When I was in college I went on a summer exchange program to China. The year was 1987 and there were only five of us in our group. Ray joined us two weeks in so we were ultimately six people. One of the most memorable travel companions on that trip was Anna Gregor, the wife of my Geology professor no less. Anna was born and raised in Florence and I’ve thought of her often since I’ve been here. Actually she was from a small town in the hills that overlook Florence. I took a bus a couple days ago to one of those little villages, probably not her’s, but as I walked the little streets I wondered what it must have been like to be a child here in the mid 50’s. Although I’m sure that she would have found Southern Appalachia just as exotic had she lived to see it.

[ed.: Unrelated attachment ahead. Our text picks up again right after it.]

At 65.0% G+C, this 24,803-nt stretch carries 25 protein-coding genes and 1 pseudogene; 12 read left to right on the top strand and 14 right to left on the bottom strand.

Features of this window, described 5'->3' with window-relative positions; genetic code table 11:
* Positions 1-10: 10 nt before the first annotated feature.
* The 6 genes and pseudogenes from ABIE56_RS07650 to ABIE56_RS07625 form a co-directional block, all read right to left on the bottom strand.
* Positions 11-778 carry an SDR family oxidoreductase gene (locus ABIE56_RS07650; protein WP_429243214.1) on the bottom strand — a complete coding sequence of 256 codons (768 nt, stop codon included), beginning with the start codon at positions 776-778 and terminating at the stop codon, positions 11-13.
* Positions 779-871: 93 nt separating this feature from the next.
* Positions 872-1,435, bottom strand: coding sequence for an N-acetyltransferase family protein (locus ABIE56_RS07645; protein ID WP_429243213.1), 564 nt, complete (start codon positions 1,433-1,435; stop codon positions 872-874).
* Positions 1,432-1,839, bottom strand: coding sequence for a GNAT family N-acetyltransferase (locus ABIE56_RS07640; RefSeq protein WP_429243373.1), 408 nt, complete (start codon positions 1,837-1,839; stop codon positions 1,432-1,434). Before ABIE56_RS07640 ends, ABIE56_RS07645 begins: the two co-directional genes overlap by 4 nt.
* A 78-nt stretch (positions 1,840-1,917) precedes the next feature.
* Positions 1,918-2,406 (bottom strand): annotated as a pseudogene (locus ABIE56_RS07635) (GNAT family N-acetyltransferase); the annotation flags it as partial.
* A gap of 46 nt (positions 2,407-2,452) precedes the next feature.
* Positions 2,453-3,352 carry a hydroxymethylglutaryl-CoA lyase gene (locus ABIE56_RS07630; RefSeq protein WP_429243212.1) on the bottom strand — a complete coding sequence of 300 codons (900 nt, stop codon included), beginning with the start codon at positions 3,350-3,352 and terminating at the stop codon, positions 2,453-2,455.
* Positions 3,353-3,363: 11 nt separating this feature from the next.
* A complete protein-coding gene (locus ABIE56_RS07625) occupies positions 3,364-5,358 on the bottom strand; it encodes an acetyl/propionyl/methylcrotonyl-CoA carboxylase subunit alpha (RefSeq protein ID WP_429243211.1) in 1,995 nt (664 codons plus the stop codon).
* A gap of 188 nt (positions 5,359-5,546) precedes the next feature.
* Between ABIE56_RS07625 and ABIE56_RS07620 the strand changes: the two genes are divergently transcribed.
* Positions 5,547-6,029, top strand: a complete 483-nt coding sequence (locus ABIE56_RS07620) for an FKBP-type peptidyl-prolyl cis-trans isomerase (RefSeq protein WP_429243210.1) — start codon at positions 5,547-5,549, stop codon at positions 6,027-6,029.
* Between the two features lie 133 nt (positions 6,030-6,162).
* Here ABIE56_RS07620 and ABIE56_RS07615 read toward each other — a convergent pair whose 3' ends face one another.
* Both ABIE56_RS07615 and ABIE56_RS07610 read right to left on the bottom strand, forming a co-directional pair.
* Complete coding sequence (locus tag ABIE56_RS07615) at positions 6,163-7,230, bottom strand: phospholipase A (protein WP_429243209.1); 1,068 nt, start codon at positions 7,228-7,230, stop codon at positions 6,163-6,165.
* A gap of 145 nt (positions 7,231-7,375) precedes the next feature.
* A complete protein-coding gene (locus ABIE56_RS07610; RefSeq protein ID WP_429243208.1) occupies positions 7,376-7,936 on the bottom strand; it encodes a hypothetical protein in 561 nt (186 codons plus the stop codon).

In 1987 we had to use film in cameras and China was no where near the modern country that it is today. So we brought our film with us. I still smile when I think about the time that our group was sitting around, just killing time, comparing how many rolls of “36 exposure” we had brought along with us. We got to Anna, she looked at the back of her Instamatic, extended her arms so that she could read the fine print and said “Twelve.” Someone said “twelve rolls?” and she replied no, “12 exposures.” Of course she heard the collective gasp from the group and immediatly replied in her smooth, Italian accent: “I am uh not uh looking at China through uh the lens uh of a camera!” She was very matter of fact, nothing was open for further discussion.
I took a very long walk today, several hours and I thought of Anna several times and her discipline in how she looked at her environment. Around every corner was something beautiful, I could have honestly gone nuts with the camera. But I tried Anna’s advice, when I saw something beautiful, I just looked, I appreciated, I reflected. She was a smart woman. God rest her soul.
On the plane back home from China Ray, Anna, and I sat together. I asked Anna how many pictures she had taken. She looked at her camera once again and said: “I have two left, so ten.”